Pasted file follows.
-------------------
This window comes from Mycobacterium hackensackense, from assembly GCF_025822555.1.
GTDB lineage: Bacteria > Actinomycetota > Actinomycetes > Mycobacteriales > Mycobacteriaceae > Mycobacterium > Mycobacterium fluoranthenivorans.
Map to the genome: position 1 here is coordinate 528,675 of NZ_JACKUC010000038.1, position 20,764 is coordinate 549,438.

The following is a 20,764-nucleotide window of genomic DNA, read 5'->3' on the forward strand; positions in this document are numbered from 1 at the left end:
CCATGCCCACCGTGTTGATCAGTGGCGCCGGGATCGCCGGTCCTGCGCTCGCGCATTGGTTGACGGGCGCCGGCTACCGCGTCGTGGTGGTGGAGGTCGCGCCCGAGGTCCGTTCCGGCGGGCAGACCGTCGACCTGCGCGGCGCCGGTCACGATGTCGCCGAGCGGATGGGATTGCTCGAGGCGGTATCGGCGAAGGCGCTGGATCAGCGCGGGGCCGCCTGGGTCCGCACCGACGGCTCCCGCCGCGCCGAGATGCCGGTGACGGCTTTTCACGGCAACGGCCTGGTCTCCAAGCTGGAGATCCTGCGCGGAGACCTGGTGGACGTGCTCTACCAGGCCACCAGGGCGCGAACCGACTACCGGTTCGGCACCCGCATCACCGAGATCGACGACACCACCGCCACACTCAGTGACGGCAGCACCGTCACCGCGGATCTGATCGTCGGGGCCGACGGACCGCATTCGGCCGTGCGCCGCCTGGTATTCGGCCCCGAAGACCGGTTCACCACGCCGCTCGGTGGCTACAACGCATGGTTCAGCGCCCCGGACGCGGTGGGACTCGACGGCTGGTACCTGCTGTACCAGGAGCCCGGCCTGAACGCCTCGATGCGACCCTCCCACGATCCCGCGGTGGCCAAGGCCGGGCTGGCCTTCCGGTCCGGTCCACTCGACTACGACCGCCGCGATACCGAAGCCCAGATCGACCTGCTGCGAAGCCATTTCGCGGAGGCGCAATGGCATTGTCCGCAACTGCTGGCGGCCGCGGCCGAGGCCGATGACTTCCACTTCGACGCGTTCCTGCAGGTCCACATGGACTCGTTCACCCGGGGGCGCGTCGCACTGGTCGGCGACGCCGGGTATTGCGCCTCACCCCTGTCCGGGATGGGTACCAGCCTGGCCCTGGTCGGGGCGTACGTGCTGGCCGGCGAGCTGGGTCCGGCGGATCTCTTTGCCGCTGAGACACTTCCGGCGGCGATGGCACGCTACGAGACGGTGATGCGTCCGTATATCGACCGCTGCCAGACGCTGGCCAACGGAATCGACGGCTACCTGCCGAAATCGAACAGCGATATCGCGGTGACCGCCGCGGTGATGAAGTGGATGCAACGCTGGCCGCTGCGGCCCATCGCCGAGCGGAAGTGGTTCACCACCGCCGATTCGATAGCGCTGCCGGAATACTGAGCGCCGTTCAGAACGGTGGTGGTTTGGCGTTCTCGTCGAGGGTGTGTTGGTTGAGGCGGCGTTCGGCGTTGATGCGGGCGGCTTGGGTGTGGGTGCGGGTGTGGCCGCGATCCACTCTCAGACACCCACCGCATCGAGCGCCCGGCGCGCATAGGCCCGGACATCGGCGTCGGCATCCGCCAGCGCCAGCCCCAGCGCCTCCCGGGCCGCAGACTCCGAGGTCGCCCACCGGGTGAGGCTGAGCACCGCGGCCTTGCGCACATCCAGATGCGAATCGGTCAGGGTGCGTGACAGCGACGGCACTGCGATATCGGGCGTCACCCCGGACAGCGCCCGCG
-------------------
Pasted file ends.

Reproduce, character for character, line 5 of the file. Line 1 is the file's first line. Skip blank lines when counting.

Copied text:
CCATGCCCACCGTGTTGATCAGTGGCGCCGGGATCGCCGGTCCTGCGCTCGCGCATTGGTTGACGGGCGCCGGCTACCGCGTCGTGGTGGTGGAGGTCGCGCCCGAGGTCCGTTCCGGCGGGCAGACCGTCGACCTGCGCGGCGCCGGTCACGATGTCGCCGAGCGGATGGGATTGCTCGAGGCGGTATCGGCGAAGGCGCTGGATCAGCGCGGGGCCGCCTGGGTCCGCACCGACGGCTCCCGCCGCGCCGAGATGCCGGTGACGGCTTTTCACGGCAACGGCCTGGTCTCCAAGCTGGAGATCCTGCGCGGAGACCTGGTGGACGTGCTCTACCAGGCCACCAGGGCGCGAACCGACTACCGGTTCGGCACCCGCATCACCGAGATCGACGACACCACCGCCACACTCAGTGACGGCAGCACCGTCACCGCGGATCTGATCGTCGGGGCCGACGGACCGCATTCGGCCGTGCGCCGCCTGGTATTCGGCCCCGAAGACCGGTTCACCACGCCGCTCGGTGGCTACAACGCATGGTTCAGCGCCCCGGACGCGGTGGGACTCGACGGCTGGTACCTGCTGTACCAGGAGCCCGGCCTGAACGCCTCGATGCGACCCTCCCACGATCCCGCGGTGGCCAAGGCCGGGCTGGCCTTCCGGTCCGGTCCACTCGACTACGACCGCCGCGATACCGAAGCCCAGATCGACCTGCTGCGAAGCCATTTCGCGGAGGCGCAATGGCATTGTCCGCAACTGCTGGCGGCCGCGGCCGAGGCCGATGACTTCCACTTCGACGCGTTCCTGCAGGTCCACATGGACTCGTTCACCCGGGGGCGCGTCGCACTGGTCGGCGACGCCGGGTATTGCGCCTCACCCCTGTCCGGGATGGGTACCAGCCTGGCCCTGGTCGGGGCGTACGTGCTGGCCGGCGAGCTGGGTCCGGCGGATCTCTTTGCCGCTGAGACACTTCCGGCGGCGATGGCACGCTACGAGACGGTGATGCGTCCGTATATCGACCGCTGCCAGACGCTGGCCAACGGAATCGACGGCTACCTGCCGAAATCGAACAGCGATATCGCGGTGACCGCCGCGGTGATGAAGTGGATGCAACGCTGGCCGCTGCGGCCCATCGCCGAGCGGAAGTGGTTCACCACCGCCGATTCGATAGCGCTGCCGGAATACTGAGCGCCGTTCAGAACGGTGGTGGTTTGGCGTTCTCGTCGAGGGTGTGTTGGTTGAGGCGGCGTTCGGCGTTGATGCGGGCGGCTTGGGTGTGGGTGCGGGTGTGGCCGCGATCCACTCTCAGACACCCACCGCATCGAGCGCCCGGCGCGCATAGGCCCGGACATCGGCGTCGGCATCCGCCAGCGCCAGCCCCAGCGCCTCCCGGGCCGCAGACTCCGAGGTCGCCCACCGGGTGAGGCTGAGCACCGCGGCCTTGCGCACATCCAGATGCGAATCGGTCAGGGTGCGTGACAGCGACGGCACTGCGATATCGGGCGTCACCCCGGACAGCGCCCGCG